My Top Ten Tips for Exploring Australia

When I was 18 years old, I embarked on my first solo journey. Circumstance brought me to Australia – the perfect place for a newbie backpacker.  With chilled-out locals, stunning sights, and a common culture and language, the main difference between my homeland of Canada and Oz was the blistering temperatures. Coming from Alberta’s freezing winter, I was not complaining.

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Whether you’re a first-time traveler or a seasoned vet, these 10 tips will help make your Aussie adventure one to remember.

1. Save your skin from the sun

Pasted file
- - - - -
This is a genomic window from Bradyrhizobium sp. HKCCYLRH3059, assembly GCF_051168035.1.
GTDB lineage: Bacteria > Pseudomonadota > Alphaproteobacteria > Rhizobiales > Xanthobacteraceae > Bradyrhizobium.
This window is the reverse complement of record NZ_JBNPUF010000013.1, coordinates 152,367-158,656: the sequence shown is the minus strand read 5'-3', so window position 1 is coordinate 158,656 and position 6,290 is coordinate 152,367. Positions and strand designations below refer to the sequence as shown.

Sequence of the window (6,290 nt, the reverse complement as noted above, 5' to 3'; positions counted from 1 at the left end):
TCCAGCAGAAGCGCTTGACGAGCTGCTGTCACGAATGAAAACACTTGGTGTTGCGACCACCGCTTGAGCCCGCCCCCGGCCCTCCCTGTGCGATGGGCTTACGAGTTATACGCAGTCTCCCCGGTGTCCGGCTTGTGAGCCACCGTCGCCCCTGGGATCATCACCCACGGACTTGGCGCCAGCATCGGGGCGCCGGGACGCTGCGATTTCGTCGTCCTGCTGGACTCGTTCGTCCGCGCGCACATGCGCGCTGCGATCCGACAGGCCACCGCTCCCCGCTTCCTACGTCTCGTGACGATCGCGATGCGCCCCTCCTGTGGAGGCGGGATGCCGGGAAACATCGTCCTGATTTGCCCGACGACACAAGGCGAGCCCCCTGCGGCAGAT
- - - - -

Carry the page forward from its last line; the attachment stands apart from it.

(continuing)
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When I arrived in Sydney, I was beyond keen to begin exploring.  I had heard that Australia had a depleting ozone layer, but I didn’t take the warnings of skin cancer too seriously.  I had never burned before, but after one day walking around the harbour, my cheeks fried the colour of a boiled lobster.
Save yourself the trouble and follow Oz’s motto: slip on a shirt, slop on the sunscreen, and slap on a hat.
(Then head to the beach and get yourself a tan!)

2.  Get wet

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Australians are world-class athletes. From Aussie Rules Footie to the Australian Open, locals love to show off their natural skills.  It must be something in the water – where most Aussies themselves excel.  With 25,000 km of coastline to play off of, Australia is home to some of the best water-sports in the world.

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3.  Beware of Bites